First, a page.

The Reserve Bank of India's CPI inflation target is 4 percent, which was already reached in September, and the trajectory is running higher than what the RBI projected—3.8 percent for the end of the year. Latha Venkatesh explains what the MPC can do.
The Consumer Price Index-based (CPI) inflation at 3.99 percent in September has come closer to an average of the Reserve Bank of India's mandated target. We should look at the inflation numbers a little more closely than we normally do. Lately, it has always remained below 4 percent so we never worried much about it.
At 3.99 percent, the number this time around deserves a little more importance because it is not just that the overall inflation has come in at 4 percent but the sharp rise in food inflation
. It has surged to 5.11 percent from 3 percent in August -2 percent in November.
As we get to the next two months because of the adverse base, you will see food inflation going all the way to 7 percent and 8 percent and this will have an impact on the overall inflation. In the current month itself, the vegetable inflation is at 15.5 percent and pulses at 8 percent. Both are very important protein components and very heavy items in the CPI basket itself.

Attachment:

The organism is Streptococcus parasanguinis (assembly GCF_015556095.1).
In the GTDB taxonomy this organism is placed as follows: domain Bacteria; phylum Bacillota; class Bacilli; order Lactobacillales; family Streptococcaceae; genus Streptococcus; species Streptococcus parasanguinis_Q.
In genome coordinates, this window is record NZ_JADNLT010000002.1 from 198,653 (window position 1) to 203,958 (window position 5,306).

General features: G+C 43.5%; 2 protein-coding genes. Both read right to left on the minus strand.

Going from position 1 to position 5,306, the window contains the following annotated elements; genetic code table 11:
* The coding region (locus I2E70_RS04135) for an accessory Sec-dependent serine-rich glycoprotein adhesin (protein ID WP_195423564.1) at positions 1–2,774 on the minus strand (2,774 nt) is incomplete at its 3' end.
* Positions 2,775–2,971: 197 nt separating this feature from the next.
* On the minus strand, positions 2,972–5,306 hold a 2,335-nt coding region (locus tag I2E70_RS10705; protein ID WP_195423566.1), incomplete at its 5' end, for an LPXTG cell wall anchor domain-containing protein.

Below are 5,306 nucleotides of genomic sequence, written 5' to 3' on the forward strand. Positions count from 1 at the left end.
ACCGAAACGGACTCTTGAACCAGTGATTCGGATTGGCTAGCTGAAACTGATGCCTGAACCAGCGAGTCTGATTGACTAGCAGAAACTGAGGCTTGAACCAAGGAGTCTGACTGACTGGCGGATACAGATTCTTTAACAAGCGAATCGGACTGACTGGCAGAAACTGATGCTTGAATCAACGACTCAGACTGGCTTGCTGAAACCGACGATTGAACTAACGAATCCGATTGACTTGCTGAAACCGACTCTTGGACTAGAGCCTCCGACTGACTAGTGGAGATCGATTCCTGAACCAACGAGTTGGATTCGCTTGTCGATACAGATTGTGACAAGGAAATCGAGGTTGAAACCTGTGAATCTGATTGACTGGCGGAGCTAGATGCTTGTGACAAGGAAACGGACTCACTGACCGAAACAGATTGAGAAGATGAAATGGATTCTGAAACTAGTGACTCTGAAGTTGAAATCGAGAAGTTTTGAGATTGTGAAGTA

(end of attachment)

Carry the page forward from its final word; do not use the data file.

However, to counter it, you have core inflation, which has collapsed to 4 percent. In the wholesale index, core inflation had come at minus 1 percent. So you have a manufacturing sector, which is not able to price its products and the food inflation that is shooting up like a rocket. It is a rather unfortunate problem for the RBI's Monetary Policy Committee.
The MPC's mandate is 4 percent, which was already reached in September. The trajectory is running higher than what the RBI projected—3.8 percent for the end of the year.
What can the MPC do?
Given the adverse base, for sure, we are going to end north of 4 percent. So what can the MPC do? The one option it has is to reinterpret the 4 percent mandate and say we have to remain in and around 4 percent. We remained under 4 percent for so long, it shouldn’t matter if we are a little above 4 percent for some time. If it interprets it and gives itself some space, it will be able to support growth as there is no taking away from the fact that growth need support if you looked at the last IIP number of minus 1.1 for August.
Clearly, growth needs a little more support and therefore, it will be interesting to see. The coming MPC in December will have to rethink its mandate, reinterpret it in such a way that it can continue to help growth. Nevertheless, those who are looking at 100 bps cuts are left - that kind of conversation will go out of the chatter.